New York will begin offering Covid shots to people with underlying health conditions in mid-February
- New York plans to take unused Covid-19 vaccine doses from hospitals and give them to local health departments to distribute to people with underlying health conditions, Gov. Andrew Cuomo said.
- Residents with comorbidities that put them at higher risk of severe illness can get a vaccine beginning Feb. 15, he said.
- Cuomo posted a list of 15 underlying health conditions that would authorize a resident for a jab, such as cancer, heart failure, severe obesity, pregnancy and diabetes, among others.
New York state plans to take unused Covid-19 vaccine doses from hospitals and give them to city and county health departments to distribute to people with underlying health conditions beginning Feb. 15, Gov. Andrew Cuomo said on Friday.
The state has been focused on vaccinating its health-care workers and residents of long-term care facilities with its initial allotments of Covid-19 shots. Now, hospitals will have one more week to use up their doses for employees before the state transfers the vials to local health departments for people with pre-existing health conditions that place them at high risk of serious illness, Cuomo said.
"Hospitals, you have one more week to get your hospital staff to accept the vaccine, and then we'll focus on the comorbidities," Cuomo said at a press briefing.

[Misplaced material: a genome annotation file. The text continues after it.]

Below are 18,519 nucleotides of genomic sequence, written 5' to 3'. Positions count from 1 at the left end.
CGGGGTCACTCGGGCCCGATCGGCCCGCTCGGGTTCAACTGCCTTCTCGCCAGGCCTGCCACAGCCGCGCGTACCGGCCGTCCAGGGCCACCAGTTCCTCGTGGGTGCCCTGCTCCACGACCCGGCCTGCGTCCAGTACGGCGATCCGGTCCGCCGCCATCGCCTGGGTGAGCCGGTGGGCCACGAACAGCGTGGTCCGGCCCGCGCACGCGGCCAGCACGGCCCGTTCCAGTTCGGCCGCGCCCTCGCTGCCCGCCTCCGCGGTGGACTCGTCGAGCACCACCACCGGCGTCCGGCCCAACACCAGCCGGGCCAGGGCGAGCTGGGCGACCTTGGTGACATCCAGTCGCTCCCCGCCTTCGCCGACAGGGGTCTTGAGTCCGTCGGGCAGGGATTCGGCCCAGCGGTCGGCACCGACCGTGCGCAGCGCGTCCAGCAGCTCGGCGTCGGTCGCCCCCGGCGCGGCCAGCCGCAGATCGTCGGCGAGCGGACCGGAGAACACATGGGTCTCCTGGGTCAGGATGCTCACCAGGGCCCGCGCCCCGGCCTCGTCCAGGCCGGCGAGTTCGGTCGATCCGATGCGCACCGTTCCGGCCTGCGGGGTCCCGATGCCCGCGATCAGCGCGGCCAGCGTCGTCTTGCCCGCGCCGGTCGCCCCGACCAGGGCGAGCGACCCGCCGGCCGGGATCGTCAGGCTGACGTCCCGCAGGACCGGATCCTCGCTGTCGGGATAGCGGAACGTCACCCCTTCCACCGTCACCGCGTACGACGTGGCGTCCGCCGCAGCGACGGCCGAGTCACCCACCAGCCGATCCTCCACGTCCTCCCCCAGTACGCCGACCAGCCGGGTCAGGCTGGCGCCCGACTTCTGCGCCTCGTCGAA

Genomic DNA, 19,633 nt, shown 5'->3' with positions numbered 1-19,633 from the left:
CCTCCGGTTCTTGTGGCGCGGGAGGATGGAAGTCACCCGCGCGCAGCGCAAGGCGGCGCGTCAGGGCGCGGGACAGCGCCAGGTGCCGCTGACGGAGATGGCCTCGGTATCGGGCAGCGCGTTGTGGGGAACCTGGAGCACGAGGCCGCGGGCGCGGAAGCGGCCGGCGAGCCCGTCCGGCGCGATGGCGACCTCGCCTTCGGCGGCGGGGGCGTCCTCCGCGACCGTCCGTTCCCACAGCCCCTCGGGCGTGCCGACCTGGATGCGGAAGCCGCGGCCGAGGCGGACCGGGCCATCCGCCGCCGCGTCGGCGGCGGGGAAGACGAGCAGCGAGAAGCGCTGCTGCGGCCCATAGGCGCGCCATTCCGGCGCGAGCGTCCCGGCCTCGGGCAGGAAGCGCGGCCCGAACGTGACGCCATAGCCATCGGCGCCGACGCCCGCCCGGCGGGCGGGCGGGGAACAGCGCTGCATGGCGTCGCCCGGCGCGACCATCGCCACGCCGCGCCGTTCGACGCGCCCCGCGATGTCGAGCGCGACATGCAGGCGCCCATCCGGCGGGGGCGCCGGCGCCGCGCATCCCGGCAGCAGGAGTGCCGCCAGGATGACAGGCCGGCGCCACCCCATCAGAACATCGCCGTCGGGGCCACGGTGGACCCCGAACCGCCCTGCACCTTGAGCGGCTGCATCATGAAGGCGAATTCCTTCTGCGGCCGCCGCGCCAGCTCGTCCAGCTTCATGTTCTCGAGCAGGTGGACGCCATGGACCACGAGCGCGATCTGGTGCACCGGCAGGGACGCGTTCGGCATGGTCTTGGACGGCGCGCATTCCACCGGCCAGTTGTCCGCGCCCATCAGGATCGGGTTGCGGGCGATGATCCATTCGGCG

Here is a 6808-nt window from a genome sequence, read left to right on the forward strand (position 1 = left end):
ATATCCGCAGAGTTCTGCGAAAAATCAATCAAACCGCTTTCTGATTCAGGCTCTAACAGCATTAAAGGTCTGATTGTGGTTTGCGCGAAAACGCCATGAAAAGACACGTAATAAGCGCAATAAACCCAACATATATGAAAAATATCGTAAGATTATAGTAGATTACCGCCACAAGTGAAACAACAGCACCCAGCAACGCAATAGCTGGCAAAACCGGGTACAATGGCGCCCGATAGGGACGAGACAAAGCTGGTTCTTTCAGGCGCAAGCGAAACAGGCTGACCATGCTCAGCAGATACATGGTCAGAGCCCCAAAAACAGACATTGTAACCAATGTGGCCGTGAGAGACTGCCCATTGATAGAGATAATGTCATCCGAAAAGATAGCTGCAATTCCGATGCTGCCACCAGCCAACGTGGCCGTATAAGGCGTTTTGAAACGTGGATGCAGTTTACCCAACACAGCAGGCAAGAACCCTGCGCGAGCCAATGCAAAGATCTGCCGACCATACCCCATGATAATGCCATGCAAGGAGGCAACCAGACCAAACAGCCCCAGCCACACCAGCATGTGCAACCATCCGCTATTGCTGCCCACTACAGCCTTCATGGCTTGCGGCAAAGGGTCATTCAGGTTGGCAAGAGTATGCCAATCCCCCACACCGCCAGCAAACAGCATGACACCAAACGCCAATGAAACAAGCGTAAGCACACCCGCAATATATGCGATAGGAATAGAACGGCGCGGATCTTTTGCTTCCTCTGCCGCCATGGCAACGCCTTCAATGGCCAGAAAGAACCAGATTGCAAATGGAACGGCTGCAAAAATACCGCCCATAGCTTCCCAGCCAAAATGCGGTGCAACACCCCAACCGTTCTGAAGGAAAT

Cuomo didn't immediately specify which health conditions someone would need to get a vaccine, though he said New York officials are working with the U.S. Centers for Disease Control and Prevention to create a "comorbidities list." In January, the federal government under the former Trump administration suggested states open their vaccine eligibility to people age 65 and older and to those with conditions, like diabetes.
Later on Friday, the governor posted a list of 15 underlying health conditions that would authorize a resident for a jab. Some of those conditions include cancer, heart failure, severe obesity, pregnancy and diabetes, among others.
The Democratic governor added that hospitals will still be given enough supply to inoculate "who they have to do and who they've scheduled, and any workers who they can convince to take it." Any doses above that amount will be given to local health departments, he said.
So far, New York has administered more than 1.7 million first doses of vaccine from Pfizer-BioNTech and Moderna and nearly 500,000 second doses, according to the Democratic governor. Roughly 7 million New Yorkers are currently eligible to get vaccinated.
Cuomo said the state has used nearly all of the doses it has been allocated so far and are now waiting for next week's supply.
In mid-January, Cuomo expanded the pool of people eligible for vaccines in New York people age 65 and older, as well as for people in certain essential industries, like teachers, police, transit workers. Some residents, however, have struggled to sign up for appointments in New York due to limited supply.
"We do not have a supply that can reach everyone, we understand that," Cuomo said. "So, the prioritization is to reach those people who are most at risk or most essential to this period of time."